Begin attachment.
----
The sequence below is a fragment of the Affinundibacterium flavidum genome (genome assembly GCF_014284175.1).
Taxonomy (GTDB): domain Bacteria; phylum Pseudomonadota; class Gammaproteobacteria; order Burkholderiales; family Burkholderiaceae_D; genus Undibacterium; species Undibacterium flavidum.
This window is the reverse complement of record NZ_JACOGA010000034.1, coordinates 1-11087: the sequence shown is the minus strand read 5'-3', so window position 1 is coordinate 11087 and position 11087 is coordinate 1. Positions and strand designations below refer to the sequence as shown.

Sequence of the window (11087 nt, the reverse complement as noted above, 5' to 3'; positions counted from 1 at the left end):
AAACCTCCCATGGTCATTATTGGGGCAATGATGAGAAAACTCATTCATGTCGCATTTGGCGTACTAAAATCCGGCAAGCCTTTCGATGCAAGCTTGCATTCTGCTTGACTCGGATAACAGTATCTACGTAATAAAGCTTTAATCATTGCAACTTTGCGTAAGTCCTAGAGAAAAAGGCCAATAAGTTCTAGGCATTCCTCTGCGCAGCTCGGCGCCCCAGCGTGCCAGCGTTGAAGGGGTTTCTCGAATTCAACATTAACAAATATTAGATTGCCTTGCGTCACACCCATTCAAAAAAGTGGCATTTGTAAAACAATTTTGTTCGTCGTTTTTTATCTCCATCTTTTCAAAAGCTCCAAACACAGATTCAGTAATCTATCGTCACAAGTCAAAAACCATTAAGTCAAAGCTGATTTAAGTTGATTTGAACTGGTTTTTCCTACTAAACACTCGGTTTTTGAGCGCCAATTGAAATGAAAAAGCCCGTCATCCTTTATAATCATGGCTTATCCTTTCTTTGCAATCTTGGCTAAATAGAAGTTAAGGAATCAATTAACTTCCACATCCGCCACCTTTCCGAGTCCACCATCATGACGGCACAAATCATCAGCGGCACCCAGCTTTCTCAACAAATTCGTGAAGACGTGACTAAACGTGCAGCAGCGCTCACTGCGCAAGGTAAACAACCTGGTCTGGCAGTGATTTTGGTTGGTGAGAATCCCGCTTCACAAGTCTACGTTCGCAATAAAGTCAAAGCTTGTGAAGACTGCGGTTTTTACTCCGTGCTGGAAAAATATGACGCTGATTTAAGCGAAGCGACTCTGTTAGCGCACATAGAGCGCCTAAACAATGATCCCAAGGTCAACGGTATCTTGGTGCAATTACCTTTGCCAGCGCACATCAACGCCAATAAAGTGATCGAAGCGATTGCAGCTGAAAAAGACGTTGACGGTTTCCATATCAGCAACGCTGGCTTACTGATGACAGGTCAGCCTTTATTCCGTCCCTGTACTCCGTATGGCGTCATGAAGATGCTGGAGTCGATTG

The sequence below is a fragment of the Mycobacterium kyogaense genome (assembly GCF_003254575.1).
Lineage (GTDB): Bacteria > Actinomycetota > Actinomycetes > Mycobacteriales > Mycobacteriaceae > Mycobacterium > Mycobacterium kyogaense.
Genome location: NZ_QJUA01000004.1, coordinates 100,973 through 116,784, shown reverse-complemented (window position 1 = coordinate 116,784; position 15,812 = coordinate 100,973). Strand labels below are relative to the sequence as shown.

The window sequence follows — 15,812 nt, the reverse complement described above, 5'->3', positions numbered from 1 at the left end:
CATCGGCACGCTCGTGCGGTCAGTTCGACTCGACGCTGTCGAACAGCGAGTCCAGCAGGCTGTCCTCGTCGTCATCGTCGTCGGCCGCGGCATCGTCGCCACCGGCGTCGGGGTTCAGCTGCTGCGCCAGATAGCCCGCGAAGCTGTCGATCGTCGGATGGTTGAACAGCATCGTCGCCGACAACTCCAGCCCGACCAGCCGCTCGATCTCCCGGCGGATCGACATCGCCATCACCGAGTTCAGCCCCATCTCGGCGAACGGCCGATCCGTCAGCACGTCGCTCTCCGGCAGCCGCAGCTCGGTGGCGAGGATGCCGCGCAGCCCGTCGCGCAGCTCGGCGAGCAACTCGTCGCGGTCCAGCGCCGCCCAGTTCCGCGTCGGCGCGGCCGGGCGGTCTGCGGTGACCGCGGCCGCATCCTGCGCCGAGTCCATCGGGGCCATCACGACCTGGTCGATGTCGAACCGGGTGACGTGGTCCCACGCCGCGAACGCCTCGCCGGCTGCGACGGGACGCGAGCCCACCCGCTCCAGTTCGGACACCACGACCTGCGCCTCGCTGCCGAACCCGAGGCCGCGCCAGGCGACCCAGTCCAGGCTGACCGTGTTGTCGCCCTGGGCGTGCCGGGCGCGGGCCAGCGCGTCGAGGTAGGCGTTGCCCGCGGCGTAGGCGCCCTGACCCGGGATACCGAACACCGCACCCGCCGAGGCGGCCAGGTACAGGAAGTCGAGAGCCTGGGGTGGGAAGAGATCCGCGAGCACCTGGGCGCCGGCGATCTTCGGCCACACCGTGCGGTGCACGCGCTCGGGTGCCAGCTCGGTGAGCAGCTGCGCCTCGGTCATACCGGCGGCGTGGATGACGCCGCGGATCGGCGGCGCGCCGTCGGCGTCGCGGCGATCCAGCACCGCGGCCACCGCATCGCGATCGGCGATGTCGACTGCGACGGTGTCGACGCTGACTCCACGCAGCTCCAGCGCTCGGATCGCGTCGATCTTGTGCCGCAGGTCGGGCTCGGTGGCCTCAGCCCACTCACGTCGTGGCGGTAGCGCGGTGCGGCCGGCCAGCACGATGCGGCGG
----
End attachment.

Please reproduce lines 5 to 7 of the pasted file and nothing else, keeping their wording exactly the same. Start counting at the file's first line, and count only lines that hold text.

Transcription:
AAACCTCCCATGGTCATTATTGGGGCAATGATGAGAAAACTCATTCATGTCGCATTTGGCGTACTAAAATCCGGCAAGCCTTTCGATGCAAGCTTGCATTCTGCTTGACTCGGATAACAGTATCTACGTAATAAAGCTTTAATCATTGCAACTTTGCGTAAGTCCTAGAGAAAAAGGCCAATAAGTTCTAGGCATTCCTCTGCGCAGCTCGGCGCCCCAGCGTGCCAGCGTTGAAGGGGTTTCTCGAATTCAACATTAACAAATATTAGATTGCCTTGCGTCACACCCATTCAAAAAAGTGGCATTTGTAAAACAATTTTGTTCGTCGTTTTTTATCTCCATCTTTTCAAAAGCTCCAAACACAGATTCAGTAATCTATCGTCACAAGTCAAAAACCATTAAGTCAAAGCTGATTTAAGTTGATTTGAACTGGTTTTTCCTACTAAACACTCGGTTTTTGAGCGCCAATTGAAATGAAAAAGCCCGTCATCCTTTATAATCATGGCTTATCCTTTCTTTGCAATCTTGGCTAAATAGAAGTTAAGGAATCAATTAACTTCCACATCCGCCACCTTTCCGAGTCCACCATCATGACGGCACAAATCATCAGCGGCACCCAGCTTTCTCAACAAATTCGTGAAGACGTGACTAAACGTGCAGCAGCGCTCACTGCGCAAGGTAAACAACCTGGTCTGGCAGTGATTTTGGTTGGTGAGAATCCCGCTTCACAAGTCTACGTTCGCAATAAAGTCAAAGCTTGTGAAGACTGCGGTTTTTACTCCGTGCTGGAAAAATATGACGCTGATTTAAGCGAAGCGACTCTGTTAGCGCACATAGAGCGCCTAAACAATGATCCCAAGGTCAACGGTATCTTGGTGCAATTACCTTTGCCAGCGCACATCAACGCCAATAAAGTGATCGAAGCGATTGCAGCTGAAAAAGACGTTGACGGTTTCCATATCAGCAACGCTGGCTTACTGATGACAGGTCAGCCTTTATTCCGTCCCTGTACTCCGTATGGCGTCATGAAGATGCTGGAGTCGATTG

The sequence below is a fragment of the Mycobacterium kyogaense genome (assembly GCF_003254575.1).
Lineage (GTDB): Bacteria > Actinomycetota > Actinomycetes > Mycobacteriales > Mycobacteriaceae > Mycobacterium > Mycobacterium kyogaense.